Hurricane Harvey hits the Gulf Coast
Hurricane Harvey just hit the Gulf Coast along Texas and Louisiana. The states are now back on the road to recovery as Harvey caused billions of dollars in damage. Harvey hit the coast on August 25th and is the most powerful hurricane to hit Texas in more than 50 years. It killed an estimated 50 people, drove more than one million out of their homes, and 200,000 homes were damaged over a 300 mile radius. Harvey has outnumbered the cost in damages over big hurricanes like Katrina that devastated New Orleans in 2005 and Sandy that hit New York City in 2012.
Science teacher Brian Dickman followed the hurricane closely and explained how it differs from the infamous Hurricane Katrina.
“Houston has been poorly urbanized. They have way too much pavement, the water has nowhere to go, it can’t soak into the ground, it just puddles in the lowest spots,” said Dickmann.
Katrina was caused by breach of levy, while Harvey set a Continental North American record for single rainfall. The storm lasted nine days and the rain did not stop, adding up to an approximate 50 inches of rain. With Hurricane Irma following Harvey into Florida and Hurricane Jose on Irma’s heels, the question of climate change comes up quite a bit.
Dickman has been talking to his classes about climate change, and the definition of theory adds to the debate.
“It just adds to the data. Climate change is just a theory. A theory is viewable, observable data over a long period of time that leads to a result. The data is there to prove that this could be caused by climate change,” Dickmann explained.
The Hurricane has been over for a week now and is being said that Texas is 95 percent dry and people are returning to what is left of their homes. People are coming together to help those affected by Harvey. Football player J.J. Watts from the Houston Texans’ started a fund with a goal of $200,000 and raised more than $10 million. The money is being donated towards supplies for shelters and helping tear apart houses and put them back together again. The Trump administration asked Congress to raise the debt ceiling for the cities affected by Harvey.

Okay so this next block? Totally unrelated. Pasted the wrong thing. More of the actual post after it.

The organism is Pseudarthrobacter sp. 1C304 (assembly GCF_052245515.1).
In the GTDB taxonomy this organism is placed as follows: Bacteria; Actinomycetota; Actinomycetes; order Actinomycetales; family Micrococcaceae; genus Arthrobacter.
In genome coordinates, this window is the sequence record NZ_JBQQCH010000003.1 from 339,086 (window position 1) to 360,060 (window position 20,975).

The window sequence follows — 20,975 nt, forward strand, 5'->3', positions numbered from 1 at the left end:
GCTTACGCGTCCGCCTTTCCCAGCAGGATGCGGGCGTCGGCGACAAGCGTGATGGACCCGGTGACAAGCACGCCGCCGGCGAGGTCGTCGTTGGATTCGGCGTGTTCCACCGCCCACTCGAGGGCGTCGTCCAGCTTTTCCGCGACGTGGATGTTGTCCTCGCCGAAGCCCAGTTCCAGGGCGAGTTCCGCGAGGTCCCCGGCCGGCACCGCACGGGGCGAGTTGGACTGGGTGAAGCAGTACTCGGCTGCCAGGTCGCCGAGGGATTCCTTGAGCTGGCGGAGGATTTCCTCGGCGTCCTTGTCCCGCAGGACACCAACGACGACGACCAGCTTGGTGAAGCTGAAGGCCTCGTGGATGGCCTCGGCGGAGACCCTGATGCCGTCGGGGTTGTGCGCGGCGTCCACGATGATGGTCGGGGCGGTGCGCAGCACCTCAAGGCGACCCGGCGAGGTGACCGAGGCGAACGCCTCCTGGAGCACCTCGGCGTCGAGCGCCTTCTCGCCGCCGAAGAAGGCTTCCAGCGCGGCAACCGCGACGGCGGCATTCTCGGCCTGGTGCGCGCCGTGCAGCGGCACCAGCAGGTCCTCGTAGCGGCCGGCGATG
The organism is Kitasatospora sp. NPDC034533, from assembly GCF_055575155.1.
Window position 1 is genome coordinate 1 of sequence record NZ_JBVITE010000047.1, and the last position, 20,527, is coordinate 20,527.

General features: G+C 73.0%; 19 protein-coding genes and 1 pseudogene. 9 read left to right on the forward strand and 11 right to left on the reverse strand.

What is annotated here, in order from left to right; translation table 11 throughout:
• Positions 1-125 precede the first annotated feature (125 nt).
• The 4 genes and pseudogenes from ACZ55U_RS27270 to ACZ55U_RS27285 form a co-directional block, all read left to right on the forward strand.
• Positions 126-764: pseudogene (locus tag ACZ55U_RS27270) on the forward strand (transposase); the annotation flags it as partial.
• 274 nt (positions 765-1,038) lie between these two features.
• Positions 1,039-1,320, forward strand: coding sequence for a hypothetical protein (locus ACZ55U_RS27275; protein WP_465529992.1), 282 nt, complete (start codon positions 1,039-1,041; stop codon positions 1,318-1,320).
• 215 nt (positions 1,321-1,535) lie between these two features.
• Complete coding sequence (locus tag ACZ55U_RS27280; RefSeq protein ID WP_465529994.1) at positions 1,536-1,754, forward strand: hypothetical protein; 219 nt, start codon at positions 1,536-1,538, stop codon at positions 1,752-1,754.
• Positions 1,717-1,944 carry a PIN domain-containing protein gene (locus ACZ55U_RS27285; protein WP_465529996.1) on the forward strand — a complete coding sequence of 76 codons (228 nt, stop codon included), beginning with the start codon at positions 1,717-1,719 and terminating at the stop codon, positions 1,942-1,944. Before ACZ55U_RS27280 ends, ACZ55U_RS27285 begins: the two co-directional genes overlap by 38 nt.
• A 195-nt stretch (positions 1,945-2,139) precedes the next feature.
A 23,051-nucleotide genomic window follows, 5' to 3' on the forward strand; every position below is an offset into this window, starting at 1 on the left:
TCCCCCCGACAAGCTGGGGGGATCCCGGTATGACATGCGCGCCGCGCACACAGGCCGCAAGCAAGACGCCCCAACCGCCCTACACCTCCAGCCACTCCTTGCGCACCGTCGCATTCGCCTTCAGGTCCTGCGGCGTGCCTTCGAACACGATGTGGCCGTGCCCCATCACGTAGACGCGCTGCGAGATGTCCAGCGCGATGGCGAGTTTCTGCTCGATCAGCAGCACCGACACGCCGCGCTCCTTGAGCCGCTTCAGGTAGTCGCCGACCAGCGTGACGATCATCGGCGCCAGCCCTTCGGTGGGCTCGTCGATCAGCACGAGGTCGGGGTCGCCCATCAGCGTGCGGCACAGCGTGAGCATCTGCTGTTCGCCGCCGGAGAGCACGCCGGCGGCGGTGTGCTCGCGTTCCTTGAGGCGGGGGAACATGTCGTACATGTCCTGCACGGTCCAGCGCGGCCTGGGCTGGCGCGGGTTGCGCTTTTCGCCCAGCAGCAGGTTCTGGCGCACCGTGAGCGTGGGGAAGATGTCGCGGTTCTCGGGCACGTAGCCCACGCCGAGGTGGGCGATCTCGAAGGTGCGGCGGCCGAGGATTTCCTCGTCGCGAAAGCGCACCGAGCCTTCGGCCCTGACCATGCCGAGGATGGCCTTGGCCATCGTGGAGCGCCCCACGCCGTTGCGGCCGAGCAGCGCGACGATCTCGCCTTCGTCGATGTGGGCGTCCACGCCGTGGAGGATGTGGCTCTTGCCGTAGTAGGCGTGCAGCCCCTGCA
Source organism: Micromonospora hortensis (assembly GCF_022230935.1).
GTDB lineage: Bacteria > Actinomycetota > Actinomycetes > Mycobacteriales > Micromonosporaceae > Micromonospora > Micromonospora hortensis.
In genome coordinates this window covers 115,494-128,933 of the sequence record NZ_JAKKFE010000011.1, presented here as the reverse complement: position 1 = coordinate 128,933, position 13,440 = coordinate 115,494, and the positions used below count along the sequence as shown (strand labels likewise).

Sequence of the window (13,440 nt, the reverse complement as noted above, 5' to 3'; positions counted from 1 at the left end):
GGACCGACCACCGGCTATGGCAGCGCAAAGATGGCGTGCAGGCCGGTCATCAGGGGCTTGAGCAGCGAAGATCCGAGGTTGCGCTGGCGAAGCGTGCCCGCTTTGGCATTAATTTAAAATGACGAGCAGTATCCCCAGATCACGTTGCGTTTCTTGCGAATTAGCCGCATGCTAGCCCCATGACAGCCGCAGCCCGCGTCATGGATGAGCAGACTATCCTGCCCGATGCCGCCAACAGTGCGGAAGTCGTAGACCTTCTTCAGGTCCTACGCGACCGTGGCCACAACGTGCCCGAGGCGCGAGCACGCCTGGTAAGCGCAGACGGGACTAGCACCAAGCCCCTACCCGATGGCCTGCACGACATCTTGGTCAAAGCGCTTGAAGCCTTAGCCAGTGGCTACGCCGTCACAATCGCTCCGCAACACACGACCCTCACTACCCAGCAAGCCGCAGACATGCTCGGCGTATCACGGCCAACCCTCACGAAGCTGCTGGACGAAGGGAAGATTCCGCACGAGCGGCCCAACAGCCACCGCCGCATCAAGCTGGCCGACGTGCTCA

One of our own, Hilliard Davidson High School, has planned a relief effort for Harvey victims. A Junior at Davidson, Gina Vatelle, came up with a plan to have each class bring something in to donate. Assistant football coach Kyle Yant is also collecting athletic gear and uniforms to send to students in Texas. Companies across the nation are donating large amounts of money to relief.
Yant described how the small idea snowballed into something even bigger.
“I wasn’t expecting anything. I thought we would get a few t-shirts and that’s all. But then the track, baseball, lacrosse and basketball teams organized and donated shirts as well. The turnout was unbelievable! We had about six or seven boxes filled with clothing for the victims. I know it’s a small piece but hopefully this will bring a smile to those in need. I’m lucky to graduate from Hilliard Davidson and now coach for them as well. The Hilliard community is something special.”
This is just a small example of how the whole nation has come together to help those affected by Hurricane Harvey.